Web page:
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Read the Book, See the Movie: Part 5

Beyond the Page: Famous Quotes
Apocalypse Now

Photos: "Apocalypse Now" and more

A Christmas Carol

Photos: "A Christmas Carol" and more

James Hilton

Video: James Hilton in San Francisco

Apocalypse Now

–– Lt. Col. Kilgore (Robert Duvall) in "Apocalypse Now" (Screenplay by John Milius and Francis Ford Coppola)
Photos: "Apocalypse Now" and more

Not all novels remain in the same time period in which they were set during their journey to the big screen. In fact, a change in time period or location can reinforce the universal aspects of the story and characters in unexpected ways. For example, Joseph Conrad’s Heart of Darkness (serialized in 1899 and published as a novel in 1902), about a harrowing journey down the Congo River, became the source for Francis Ford Coppola’s Academy Award-winning 1979 film, “Apocalypse Now,” set during the Vietnam War. Jane Austen’s Emma became the inspiration for the 1995 comedy “Clueless,” which transplanted the storyline and characters into modern-day Beverly Hills. In perhaps the most unorthodox example, the plotline of the 1929 crime novel Red Harvest by Dashiell Hammett has been cited by some scholars and critics as the template for films ranging from Akira Kurosawa’s “Yojimbo” (1961) to Sergio Leone’s “A Fistful of Dollars” (1964) and Walter Hill’s “Last Man Standing” (1996).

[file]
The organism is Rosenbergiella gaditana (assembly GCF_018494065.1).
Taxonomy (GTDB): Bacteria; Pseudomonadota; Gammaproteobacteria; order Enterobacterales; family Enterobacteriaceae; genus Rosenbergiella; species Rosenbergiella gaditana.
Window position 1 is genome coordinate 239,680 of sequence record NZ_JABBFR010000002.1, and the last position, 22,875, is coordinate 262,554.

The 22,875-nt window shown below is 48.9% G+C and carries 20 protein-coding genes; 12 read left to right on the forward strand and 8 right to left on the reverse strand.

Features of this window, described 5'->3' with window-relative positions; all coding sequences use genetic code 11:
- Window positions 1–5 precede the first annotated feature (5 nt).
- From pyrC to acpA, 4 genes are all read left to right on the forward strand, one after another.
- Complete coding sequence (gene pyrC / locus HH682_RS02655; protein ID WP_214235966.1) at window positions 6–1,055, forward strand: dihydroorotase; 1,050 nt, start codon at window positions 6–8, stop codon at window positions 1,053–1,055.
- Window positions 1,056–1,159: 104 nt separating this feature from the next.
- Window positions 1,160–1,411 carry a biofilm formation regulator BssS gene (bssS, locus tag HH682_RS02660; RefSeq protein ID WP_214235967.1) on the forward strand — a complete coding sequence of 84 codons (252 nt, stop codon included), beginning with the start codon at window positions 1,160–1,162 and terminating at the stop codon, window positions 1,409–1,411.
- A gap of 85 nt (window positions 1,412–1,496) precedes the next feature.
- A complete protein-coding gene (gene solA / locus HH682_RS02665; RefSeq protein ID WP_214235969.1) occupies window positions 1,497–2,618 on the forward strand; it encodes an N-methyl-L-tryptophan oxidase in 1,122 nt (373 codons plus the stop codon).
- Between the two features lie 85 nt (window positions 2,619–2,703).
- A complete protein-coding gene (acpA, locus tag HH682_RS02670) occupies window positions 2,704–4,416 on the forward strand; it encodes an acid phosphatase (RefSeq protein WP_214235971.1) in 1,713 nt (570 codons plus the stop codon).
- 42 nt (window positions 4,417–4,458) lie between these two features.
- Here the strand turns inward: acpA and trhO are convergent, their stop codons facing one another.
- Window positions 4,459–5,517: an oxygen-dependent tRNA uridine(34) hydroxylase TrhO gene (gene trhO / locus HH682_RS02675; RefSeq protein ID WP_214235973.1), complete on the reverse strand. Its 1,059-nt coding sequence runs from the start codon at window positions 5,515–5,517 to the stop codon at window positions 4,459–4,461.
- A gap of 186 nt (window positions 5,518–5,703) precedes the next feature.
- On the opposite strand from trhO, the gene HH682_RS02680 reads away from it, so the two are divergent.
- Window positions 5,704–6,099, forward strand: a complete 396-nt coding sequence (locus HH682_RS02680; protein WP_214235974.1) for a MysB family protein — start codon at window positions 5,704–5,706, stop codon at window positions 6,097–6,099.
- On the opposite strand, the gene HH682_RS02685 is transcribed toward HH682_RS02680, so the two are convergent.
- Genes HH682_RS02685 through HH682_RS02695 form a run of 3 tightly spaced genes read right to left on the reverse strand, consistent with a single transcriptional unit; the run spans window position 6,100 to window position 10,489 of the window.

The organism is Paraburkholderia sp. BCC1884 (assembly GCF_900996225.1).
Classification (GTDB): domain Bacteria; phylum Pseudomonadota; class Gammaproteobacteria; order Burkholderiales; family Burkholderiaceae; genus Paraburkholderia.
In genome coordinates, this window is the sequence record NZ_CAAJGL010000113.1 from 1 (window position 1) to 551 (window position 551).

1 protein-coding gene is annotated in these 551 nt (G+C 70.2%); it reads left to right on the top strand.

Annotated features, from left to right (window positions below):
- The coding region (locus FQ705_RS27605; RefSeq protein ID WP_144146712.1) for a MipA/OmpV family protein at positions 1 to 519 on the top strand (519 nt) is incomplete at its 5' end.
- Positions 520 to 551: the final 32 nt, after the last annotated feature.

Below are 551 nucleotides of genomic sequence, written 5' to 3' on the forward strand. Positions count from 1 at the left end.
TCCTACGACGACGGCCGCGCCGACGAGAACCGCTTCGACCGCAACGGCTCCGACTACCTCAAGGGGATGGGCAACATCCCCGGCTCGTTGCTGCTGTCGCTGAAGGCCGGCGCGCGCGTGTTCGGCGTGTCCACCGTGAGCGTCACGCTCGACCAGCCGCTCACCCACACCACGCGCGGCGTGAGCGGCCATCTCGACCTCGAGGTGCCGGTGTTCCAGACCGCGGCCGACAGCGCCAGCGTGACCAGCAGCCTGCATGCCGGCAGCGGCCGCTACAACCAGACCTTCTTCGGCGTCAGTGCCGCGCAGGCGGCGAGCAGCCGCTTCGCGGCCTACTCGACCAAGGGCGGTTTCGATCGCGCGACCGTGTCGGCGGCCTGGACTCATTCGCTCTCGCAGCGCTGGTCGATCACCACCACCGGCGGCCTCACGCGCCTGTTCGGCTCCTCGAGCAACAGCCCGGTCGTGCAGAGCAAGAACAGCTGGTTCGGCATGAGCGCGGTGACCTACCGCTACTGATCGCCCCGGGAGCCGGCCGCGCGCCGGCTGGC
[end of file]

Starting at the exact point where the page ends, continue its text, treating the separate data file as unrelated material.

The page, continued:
A Christmas Carol

– Ebenezer Scrooge in "A Christmas Carol"
Photos: "A Christmas Carol" and more
Video: James Hilton in San Francisco

The process of adapting a novel can result in other kinds of changes as well, such as turning the story into a musical. James Hilton’s Goodbye, Mr. Chips was a popular 1934 novel translated into an Academy Award-winning film in 1939, and was later adapted into a 1969 film musical starring Peter O’Toole. Charles Dickens’s A Christmas Carol has been filmed faithfully on many occasions, including a 1938 version with Reginald Owen and a 1951 version with Alastair Sim, but it also inspired a 1970 screen musical, “Scrooge,” as well as a 2009 computer-animated version by Robert Zemeckis. Similarly, Lewis Carroll’s Alice’s Adventures in Wonderland (1865) and its sequel, Through the Looking-Glass, and What Alice Found There (1871), have inspired a wide variety of filmic interpretations ranging from the classic 1951 Disney animated film to a CGI-enhanced film by Tim Burton in 2010.

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